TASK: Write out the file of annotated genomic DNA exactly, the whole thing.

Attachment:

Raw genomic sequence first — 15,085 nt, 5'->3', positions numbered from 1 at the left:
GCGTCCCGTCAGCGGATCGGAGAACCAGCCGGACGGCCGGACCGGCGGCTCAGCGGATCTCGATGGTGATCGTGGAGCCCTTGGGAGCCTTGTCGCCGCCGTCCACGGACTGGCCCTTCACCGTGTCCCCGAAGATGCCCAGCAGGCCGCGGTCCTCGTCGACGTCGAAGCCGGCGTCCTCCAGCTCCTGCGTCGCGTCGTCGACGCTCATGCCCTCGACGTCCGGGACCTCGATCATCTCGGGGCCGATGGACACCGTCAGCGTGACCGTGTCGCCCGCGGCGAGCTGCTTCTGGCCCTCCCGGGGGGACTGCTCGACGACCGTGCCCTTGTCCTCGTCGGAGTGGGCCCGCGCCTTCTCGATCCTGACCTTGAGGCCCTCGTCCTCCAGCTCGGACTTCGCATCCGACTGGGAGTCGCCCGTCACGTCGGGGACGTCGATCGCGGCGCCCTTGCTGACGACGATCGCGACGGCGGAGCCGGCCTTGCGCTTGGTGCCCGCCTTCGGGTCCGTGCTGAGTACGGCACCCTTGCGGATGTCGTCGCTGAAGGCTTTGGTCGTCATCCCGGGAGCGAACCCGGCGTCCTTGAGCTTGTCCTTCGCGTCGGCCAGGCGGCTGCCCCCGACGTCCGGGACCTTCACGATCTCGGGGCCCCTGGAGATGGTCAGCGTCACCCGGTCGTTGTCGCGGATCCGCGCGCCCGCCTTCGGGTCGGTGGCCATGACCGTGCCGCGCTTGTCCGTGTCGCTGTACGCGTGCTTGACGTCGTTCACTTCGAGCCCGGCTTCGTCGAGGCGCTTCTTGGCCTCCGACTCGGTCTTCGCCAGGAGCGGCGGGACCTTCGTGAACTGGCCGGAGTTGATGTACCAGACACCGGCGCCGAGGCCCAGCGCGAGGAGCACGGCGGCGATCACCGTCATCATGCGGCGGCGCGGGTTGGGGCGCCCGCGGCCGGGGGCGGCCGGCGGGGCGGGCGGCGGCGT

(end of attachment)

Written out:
Raw genomic sequence first — 15,085 nt, 5'->3', positions numbered from 1 at the left:
GCGTCCCGTCAGCGGATCGGAGAACCAGCCGGACGGCCGGACCGGCGGCTCAGCGGATCTCGATGGTGATCGTGGAGCCCTTGGGAGCCTTGTCGCCGCCGTCCACGGACTGGCCCTTCACCGTGTCCCCGAAGATGCCCAGCAGGCCGCGGTCCTCGTCGACGTCGAAGCCGGCGTCCTCCAGCTCCTGCGTCGCGTCGTCGACGCTCATGCCCTCGACGTCCGGGACCTCGATCATCTCGGGGCCGATGGACACCGTCAGCGTGACCGTGTCGCCCGCGGCGAGCTGCTTCTGGCCCTCCCGGGGGGACTGCTCGACGACCGTGCCCTTGTCCTCGTCGGAGTGGGCCCGCGCCTTCTCGATCCTGACCTTGAGGCCCTCGTCCTCCAGCTCGGACTTCGCATCCGACTGGGAGTCGCCCGTCACGTCGGGGACGTCGATCGCGGCGCCCTTGCTGACGACGATCGCGACGGCGGAGCCGGCCTTGCGCTTGGTGCCCGCCTTCGGGTCCGTGCTGAGTACGGCACCCTTGCGGATGTCGTCGCTGAAGGCTTTGGTCGTCATCCCGGGAGCGAACCCGGCGTCCTTGAGCTTGTCCTTCGCGTCGGCCAGGCGGCTGCCCCCGACGTCCGGGACCTTCACGATCTCGGGGCCCCTGGAGATGGTCAGCGTCACCCGGTCGTTGTCGCGGATCCGCGCGCCCGCCTTCGGGTCGGTGGCCATGACCGTGCCGCGCTTGTCCGTGTCGCTGTACGCGTGCTTGACGTCGTTCACTTCGAGCCCGGCTTCGTCGAGGCGCTTCTTGGCCTCCGACTCGGTCTTCGCCAGGAGCGGCGGGACCTTCGTGAACTGGCCGGAGTTGATGTACCAGACACCGGCGCCGAGGCCCAGCGCGAGGAGCACGGCGGCGATCACCGTCATCATGCGGCGGCGCGGGTTGGGGCGCCCGCGGCCGGGGGCGGCCGGCGGGGCGGGCGGCGGCGT